26 July 2007

Learning to BE rather than DO

I took a new (well, new to ME, anyway) yoga class this morning, Core Yoga. It was completely awesome, I enjoyed it a lot. Almost as soon as I left the gym, however, I got a stabbing pain in my left deltoid muscle. For a while it hurt to breathe, but it seems to be easing off. Hopefully is just something I slept wrong on and not a serious injury.

At the end of most Yoga classes that I take, the instructors do something called Savasana, a little meditation. In English, Savasana is Corpse Pose. You're supposed to relax completely. Sometimes the instructors do a guided meditation for this part of the class, sometimes not, you're just supposed to concentrate on your breathing.

Today the instructor gave us our direction while we were still in the final pose of the sequence, which happened to be boat pose. "Imagine something, something relaxing," she trilled. (She was pretty sing-song-y throughout the whole class, it entertained me a lot.) "A child's smile, or a butterfly, floating along, just that and nothing else. Then, when I tell you to, clear your mind and think of nothing, nothing at all."

Living in the moment is very, very difficult for me. When I'm trying to sleep (and this is the biggest reason that I take a sleeping pill) my mind is busy making lists of things that need done tomorrow, or the next day, or just in general. Trying to meditate is a bit like trying to pick one instrument's sound out of a vast symphony for me. So I tried to focus on the memory of a butterfly that I followed around Lily Dale for about a half hour on my last day there, trying (unsuccessfully) to get a picture of the darn thing with its wings wide open. It was a delightful few minutes, I almost felt the wonder of being a child again, chasing after it.

I'm laying on the floor in the exercise studio of my gym, trying to remember the wind off of the lake, the butterfly bobbing along with the breeze, the flowers it landed on, and into my mind pops Jensen. So I pushed him out (blasphemy, no?) and went back to the butterfly. Then my closet with its heaping piles of stuff on the floor that I'm supposed to get into reasonable shape while I'm off pops up. Pushed that out as well. Then the laundry that isn't done, Jensen, the floors that aren't scrubbed, Jensen, the car that needs washed, Dean, the dishwasher that needs unloaded, Jensen, the weeds that need pulled, Dean, the flowers that I haven't planted, Jensen, a conversation I had with a fangirl friend about Jensen, (are we seeing a pattern here at all? No? Must be just me, then.) the mess that needs cleaned up in my bathroom, Dean, the bed that isn't made, GAH!!! Butterfly, dammit, butterfly!!!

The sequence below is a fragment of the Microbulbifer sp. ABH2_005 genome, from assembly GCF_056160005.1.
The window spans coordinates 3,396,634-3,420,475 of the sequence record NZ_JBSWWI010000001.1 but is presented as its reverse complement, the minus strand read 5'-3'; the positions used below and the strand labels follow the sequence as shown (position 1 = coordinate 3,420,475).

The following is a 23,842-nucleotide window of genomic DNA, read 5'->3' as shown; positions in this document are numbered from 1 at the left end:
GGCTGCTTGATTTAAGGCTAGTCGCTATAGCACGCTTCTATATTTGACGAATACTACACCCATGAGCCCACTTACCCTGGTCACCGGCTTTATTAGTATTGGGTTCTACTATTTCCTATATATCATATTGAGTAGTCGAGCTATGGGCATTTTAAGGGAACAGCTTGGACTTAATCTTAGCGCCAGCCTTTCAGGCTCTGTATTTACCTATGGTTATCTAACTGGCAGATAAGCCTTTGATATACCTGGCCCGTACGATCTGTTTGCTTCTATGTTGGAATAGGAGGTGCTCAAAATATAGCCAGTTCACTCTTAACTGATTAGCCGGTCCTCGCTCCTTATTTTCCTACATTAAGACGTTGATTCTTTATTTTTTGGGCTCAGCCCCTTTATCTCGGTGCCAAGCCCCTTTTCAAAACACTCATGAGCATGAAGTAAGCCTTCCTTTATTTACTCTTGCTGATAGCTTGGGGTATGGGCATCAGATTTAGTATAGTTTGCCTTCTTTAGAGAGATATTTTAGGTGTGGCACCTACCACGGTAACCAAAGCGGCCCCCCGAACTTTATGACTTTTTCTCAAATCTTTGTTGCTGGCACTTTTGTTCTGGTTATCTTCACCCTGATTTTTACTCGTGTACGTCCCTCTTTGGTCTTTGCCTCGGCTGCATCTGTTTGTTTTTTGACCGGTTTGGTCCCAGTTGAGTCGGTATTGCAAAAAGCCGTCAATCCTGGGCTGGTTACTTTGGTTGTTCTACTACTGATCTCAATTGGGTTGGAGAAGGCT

Each time I managed to bring myself back to the meditation, only to have it disrupted with something non-related. So much disruption that I never heard her tell us to clear our minds, the next thing I knew she was having us sit up into Lotus position, exchanged "Namastes" with each student, and the class was over. It occurred to me after I left that perhaps next time I ought to choose something else to concentrate on, that whole butterfly thing wasn't really working out for me.

Being in the NOW, right this moment, has always been very tough for me. I'm always thinking ahead to what's next. But as I walked to my car, I realized that this time I've had away from work is making it easier for me to just BE, that I've got a sense of almost serenity that I've never had before. Is it the medication? Probably. Maybe. I don't know.

I finished reading "Is It Me Or Is It My Meds" and I hadn't really thought a lot about it until I cracked that book, and read about others who think the meds make them less creative people. The meds are stifling my creativity. I think. I'm having trouble writing the book. Blog posts, these rambling bits of what runs around in my head are no problem, but the book, that's a problem. Knitting, too, I'm not very interested in doing.

I feel so much better, mentally lots more stable, and I don't ever want to go back to where I was in February/March of this year. But at what price? Taking away my ability to write may just not be worth it. The last time I felt able (and excited) about writing was after that mediation class I took at Lily Dale. Perhaps I need to incorporate that into my daily routine to get "it," whatever "it" is, back.

The only reason I'm not giving up on the writing completely and saying "forget it. move on. find something else." is because I love my little story and having had at least one other person read it, I know it is worth it, there's something there, that could just turn out to be the most amazing thing I do in my life. And if Rowling could write the first Harry Potter book whilst she was unemployed AND a single mom, well, damn. I can manage it too.


MotherMe said...

Methinks you should give up on the butterfly, madam, and make your meditative mantra "jensen-jensen-jensen-jensen-jensen" instead....


Lucy Arin said...

LOL, that's what I was thinking. I just might be able to focus on that for a minute or two. Heeeee, heeee, heeee, at least I entertain myself.

Dawna said...

I'm with MM ^_^. Might be a good idea.